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Home Publications Blogs Beat the Press WaPo Tells Liberals That They Have No Political Power: The Case of Social Security

WaPo Tells Liberals That They Have No Political Power: The Case of Social Security

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Saturday, 22 February 2014 09:39

The WaPo gets infuriated at the thought that anyone who doesn't have lots of money could affect political outcomes in the United States. Hence it was quick to run a piece with the headline:

"Liberals didn't kill Obama's Social Security cuts: Republicans did."

The reference is to President Obama's decision to remove the proposal to reduce the annual cost of living adjustment to Social Security benefits. The proposal would have reduced benefits by roughly 0.3 percentage points annually against current law. This cut is cumulative so that after ten years it implies a cut of roughly 3.0 percent, after twenty years, 6.0 percent, and for someone who lives to collect benefits for thirty years the cut would be 9.0 percent. (Obama's proposal includes some offsets, so the actual cuts would be somewhat less, especially for the oldest elderly.)

The point of the piece is that Obama would have gone with this proposal, and probably still would today, if the Republicans were prepared to make some concessions on revenue. This is the logic of saying that the Republicans killed the plan, not liberals.

However this is just half the picture. The Republicans did not force President Obama to take the proposal out of his budget, liberals did. Because of a massive outpouring of opposition from across the country, Democratic members of Congress, who have to run for re-election, urged President Obama not to include the proposal in his 2015 budget.

Otherwise, this might have been a case where you just leave the Christmas lights out all year. Why bother to take them down? It's of course painful at the Post to acknowledge that progressive groups without big bucks can make a difference in national politics, but it does happen from time to time.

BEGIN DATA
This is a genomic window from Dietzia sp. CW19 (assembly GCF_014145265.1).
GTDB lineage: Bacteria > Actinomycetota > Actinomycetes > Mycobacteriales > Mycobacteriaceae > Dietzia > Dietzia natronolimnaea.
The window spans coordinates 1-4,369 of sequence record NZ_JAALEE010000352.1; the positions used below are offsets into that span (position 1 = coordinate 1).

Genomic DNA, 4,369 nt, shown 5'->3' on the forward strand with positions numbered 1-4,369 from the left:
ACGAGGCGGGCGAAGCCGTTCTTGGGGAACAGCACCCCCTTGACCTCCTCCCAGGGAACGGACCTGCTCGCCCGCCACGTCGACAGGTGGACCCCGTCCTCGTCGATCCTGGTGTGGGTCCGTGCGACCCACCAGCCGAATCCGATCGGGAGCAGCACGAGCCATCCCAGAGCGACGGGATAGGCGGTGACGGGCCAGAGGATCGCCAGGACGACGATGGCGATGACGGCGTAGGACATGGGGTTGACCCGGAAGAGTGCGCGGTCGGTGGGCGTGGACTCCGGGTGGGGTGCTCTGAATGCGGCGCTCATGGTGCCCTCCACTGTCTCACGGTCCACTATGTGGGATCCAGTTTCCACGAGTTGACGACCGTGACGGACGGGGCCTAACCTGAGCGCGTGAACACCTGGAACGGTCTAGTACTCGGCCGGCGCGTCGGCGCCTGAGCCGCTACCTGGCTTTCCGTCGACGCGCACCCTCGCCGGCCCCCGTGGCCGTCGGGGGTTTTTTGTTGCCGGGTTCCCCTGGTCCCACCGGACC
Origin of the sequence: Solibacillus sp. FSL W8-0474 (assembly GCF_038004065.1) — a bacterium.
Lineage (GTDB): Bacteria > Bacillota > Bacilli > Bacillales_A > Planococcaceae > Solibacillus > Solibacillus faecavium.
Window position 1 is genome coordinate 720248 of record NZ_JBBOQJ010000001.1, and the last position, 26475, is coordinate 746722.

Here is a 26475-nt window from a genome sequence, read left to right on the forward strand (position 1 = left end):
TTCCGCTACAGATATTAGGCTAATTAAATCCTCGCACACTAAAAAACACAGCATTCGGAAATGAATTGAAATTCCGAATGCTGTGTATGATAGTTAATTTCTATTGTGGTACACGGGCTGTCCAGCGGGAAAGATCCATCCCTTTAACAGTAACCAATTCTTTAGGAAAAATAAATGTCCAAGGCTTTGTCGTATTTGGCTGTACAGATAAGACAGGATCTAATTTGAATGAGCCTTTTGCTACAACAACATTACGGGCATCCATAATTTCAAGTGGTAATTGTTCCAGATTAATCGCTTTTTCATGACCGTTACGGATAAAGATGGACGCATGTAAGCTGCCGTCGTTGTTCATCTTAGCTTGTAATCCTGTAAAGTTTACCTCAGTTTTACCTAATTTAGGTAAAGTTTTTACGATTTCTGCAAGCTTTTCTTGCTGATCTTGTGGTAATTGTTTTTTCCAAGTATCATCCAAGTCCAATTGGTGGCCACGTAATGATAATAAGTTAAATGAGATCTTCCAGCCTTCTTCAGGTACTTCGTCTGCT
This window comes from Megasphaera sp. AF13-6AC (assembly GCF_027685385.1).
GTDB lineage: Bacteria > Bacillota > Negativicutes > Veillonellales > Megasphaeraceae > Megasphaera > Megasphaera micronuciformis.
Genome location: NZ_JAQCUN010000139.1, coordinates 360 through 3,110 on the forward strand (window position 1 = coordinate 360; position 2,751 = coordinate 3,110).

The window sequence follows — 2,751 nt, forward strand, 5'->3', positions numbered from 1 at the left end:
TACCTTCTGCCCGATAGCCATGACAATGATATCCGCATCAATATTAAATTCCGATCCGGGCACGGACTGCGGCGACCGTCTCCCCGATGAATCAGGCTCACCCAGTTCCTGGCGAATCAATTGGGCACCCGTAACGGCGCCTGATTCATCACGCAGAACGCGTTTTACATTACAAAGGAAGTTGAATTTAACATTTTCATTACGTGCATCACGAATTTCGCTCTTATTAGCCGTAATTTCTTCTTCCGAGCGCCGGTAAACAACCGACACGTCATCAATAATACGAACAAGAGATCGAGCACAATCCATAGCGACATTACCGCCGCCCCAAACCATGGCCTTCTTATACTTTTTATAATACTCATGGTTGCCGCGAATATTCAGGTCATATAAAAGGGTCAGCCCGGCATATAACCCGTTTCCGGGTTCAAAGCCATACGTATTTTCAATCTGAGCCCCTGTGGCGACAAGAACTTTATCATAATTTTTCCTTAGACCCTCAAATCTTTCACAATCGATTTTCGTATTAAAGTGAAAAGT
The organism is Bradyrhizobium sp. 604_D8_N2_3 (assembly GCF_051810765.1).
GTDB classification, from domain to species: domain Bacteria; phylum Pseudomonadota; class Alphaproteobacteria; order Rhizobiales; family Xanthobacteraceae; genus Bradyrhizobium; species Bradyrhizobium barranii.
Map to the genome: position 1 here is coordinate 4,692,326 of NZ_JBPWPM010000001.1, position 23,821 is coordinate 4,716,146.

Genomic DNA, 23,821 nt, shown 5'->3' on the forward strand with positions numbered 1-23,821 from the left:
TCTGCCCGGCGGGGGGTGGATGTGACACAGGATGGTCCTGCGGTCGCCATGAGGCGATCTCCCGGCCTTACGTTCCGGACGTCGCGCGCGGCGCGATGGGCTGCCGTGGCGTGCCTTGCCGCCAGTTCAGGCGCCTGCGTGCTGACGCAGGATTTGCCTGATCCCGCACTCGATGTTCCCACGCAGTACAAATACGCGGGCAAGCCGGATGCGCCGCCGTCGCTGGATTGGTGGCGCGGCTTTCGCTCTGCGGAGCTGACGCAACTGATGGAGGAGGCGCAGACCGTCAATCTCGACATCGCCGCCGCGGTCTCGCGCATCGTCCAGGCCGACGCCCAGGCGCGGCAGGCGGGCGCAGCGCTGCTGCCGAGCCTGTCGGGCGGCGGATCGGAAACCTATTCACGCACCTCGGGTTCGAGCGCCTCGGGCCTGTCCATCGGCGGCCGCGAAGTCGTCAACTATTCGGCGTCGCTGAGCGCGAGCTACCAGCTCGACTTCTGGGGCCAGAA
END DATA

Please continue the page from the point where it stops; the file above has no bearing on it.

The piece also tells readers:

"many of his advisers believed that chained CPI [the cut to the annual Social Security cost-of-living adjustment], with protections for poor seniors, was a good policy that used a more accurate measure of inflation."

Actually, the Post doesn't know what President Obama's advisers believed. The Post knows what they said. President Obama's advisers hold their positions because they are thought to be good at spinning reporters. Part of that spin means telling reporters that they really "believe" that President Obama's positions are the best possible policy.

It is possible that President Obama's advisers really do believe that seniors living on $1,300 a month (the average Social Security benefit, which is more than 90 percent of the income for almost 40 percent of retirees) have too much money, but they would say this to Washington Post reporters regardless of what they actually believed. That is a job requirement.

If a Post reporter claims that they know an Obama official well enough to ascertain their true beliefs then they are probably too close to that person to be able to report on them objectively.

Comments (8)Add Comment
more paranoid conclusions derived from the beltway's favorite Marxist, Low-rated comment [Show]
Time to axe the cap
written by Steve Bannister, February 22, 2014 9:46